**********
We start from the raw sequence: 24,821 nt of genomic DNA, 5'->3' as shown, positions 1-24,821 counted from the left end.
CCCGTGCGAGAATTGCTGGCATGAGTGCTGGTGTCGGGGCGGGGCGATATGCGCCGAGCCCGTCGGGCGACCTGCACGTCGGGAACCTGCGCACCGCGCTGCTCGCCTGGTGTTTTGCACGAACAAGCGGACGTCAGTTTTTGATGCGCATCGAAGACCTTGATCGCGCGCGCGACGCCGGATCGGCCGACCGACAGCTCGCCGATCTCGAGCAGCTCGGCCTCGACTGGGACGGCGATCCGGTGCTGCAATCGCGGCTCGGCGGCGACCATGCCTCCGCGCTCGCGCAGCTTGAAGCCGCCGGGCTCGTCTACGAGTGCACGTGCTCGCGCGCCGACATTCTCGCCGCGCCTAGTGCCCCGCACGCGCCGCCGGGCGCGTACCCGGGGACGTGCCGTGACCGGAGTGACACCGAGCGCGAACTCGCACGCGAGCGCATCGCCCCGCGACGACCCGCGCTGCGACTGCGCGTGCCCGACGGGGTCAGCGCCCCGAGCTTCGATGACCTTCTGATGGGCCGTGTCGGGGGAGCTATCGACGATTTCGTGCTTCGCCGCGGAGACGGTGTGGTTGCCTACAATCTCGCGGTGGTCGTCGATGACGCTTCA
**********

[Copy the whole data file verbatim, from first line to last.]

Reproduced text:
We start from the raw sequence: 24,821 nt of genomic DNA, 5'->3' as shown, positions 1-24,821 counted from the left end.
CCCGTGCGAGAATTGCTGGCATGAGTGCTGGTGTCGGGGCGGGGCGATATGCGCCGAGCCCGTCGGGCGACCTGCACGTCGGGAACCTGCGCACCGCGCTGCTCGCCTGGTGTTTTGCACGAACAAGCGGACGTCAGTTTTTGATGCGCATCGAAGACCTTGATCGCGCGCGCGACGCCGGATCGGCCGACCGACAGCTCGCCGATCTCGAGCAGCTCGGCCTCGACTGGGACGGCGATCCGGTGCTGCAATCGCGGCTCGGCGGCGACCATGCCTCCGCGCTCGCGCAGCTTGAAGCCGCCGGGCTCGTCTACGAGTGCACGTGCTCGCGCGCCGACATTCTCGCCGCGCCTAGTGCCCCGCACGCGCCGCCGGGCGCGTACCCGGGGACGTGCCGTGACCGGAGTGACACCGAGCGCGAACTCGCACGCGAGCGCATCGCCCCGCGACGACCCGCGCTGCGACTGCGCGTGCCCGACGGGGTCAGCGCCCCGAGCTTCGATGACCTTCTGATGGGCCGTGTCGGGGGAGCTATCGACGATTTCGTGCTTCGCCGCGGAGACGGTGTGGTTGCCTACAATCTCGCGGTGGTCGTCGATGACGCTTCA